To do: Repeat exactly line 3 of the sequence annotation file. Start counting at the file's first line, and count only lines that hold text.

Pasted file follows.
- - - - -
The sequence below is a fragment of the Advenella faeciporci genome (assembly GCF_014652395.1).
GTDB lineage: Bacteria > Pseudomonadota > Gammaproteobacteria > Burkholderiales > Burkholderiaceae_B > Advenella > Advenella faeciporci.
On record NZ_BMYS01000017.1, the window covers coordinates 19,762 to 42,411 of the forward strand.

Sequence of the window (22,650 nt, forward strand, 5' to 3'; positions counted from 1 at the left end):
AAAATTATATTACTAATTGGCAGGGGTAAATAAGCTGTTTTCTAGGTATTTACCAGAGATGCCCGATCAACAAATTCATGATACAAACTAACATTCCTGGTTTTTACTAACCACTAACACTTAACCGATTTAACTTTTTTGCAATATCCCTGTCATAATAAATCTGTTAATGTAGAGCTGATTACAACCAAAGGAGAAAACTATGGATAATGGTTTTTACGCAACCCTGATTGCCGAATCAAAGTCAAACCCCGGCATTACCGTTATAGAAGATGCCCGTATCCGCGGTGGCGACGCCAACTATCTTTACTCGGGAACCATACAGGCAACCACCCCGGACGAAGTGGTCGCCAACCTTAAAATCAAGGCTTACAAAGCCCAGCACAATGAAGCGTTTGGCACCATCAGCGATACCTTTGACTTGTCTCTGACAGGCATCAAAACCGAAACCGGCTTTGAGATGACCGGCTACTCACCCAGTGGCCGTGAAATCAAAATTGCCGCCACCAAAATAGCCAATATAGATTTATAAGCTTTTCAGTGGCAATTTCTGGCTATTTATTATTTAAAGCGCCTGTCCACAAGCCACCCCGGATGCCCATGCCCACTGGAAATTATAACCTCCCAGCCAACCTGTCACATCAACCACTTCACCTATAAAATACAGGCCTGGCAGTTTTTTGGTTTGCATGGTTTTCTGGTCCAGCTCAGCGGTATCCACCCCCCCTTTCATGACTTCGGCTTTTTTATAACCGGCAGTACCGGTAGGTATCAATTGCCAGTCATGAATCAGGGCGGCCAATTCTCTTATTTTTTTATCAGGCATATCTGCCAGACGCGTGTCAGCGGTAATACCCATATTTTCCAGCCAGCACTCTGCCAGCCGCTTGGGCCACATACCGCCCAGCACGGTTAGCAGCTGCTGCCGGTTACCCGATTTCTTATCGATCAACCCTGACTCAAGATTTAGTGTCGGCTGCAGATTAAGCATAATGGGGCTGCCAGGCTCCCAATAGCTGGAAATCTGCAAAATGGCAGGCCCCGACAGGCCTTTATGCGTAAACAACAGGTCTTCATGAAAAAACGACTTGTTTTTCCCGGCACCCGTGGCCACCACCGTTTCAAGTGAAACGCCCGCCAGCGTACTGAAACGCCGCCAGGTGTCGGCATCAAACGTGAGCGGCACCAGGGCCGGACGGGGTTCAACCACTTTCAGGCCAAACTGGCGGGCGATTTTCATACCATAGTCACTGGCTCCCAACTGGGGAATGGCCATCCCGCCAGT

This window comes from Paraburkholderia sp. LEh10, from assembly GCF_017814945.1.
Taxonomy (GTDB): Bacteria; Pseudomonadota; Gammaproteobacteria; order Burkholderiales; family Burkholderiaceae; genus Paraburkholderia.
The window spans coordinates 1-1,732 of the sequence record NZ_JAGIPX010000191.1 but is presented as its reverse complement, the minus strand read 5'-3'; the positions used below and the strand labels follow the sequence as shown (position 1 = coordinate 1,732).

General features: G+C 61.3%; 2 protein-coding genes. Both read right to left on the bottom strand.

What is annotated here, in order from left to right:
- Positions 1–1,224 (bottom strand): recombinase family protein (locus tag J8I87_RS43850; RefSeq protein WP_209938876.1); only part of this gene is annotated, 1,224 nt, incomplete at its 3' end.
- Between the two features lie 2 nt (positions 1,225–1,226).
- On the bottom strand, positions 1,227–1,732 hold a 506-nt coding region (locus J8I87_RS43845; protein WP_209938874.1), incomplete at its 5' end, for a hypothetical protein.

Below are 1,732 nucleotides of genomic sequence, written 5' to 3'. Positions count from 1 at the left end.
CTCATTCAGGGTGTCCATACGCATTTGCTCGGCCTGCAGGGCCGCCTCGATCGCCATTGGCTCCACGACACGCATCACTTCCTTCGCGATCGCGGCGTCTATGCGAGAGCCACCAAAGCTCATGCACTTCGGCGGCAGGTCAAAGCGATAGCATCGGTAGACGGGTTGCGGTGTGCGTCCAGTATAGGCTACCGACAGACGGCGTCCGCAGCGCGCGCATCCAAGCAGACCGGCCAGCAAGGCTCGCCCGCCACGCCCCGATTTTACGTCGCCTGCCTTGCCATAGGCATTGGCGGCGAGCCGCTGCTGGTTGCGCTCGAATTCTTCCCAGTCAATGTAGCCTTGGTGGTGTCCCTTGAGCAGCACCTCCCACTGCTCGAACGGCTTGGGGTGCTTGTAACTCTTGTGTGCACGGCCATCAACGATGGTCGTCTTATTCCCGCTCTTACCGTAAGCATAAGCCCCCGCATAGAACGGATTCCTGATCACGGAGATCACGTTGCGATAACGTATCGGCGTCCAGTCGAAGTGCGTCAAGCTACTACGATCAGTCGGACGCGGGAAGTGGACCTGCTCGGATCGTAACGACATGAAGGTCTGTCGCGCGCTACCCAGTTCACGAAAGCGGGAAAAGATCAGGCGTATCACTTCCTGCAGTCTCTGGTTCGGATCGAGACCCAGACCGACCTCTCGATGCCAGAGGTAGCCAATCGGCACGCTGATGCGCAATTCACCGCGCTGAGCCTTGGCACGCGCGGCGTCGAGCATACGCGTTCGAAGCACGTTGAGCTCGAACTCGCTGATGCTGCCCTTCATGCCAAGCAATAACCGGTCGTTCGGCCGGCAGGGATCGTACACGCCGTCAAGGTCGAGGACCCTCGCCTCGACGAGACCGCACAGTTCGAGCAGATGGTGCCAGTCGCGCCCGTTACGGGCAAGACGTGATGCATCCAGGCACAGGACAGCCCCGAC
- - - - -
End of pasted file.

On record NZ_BMYS01000017.1, the window covers coordinates 19,762 to 42,411 of the forward strand.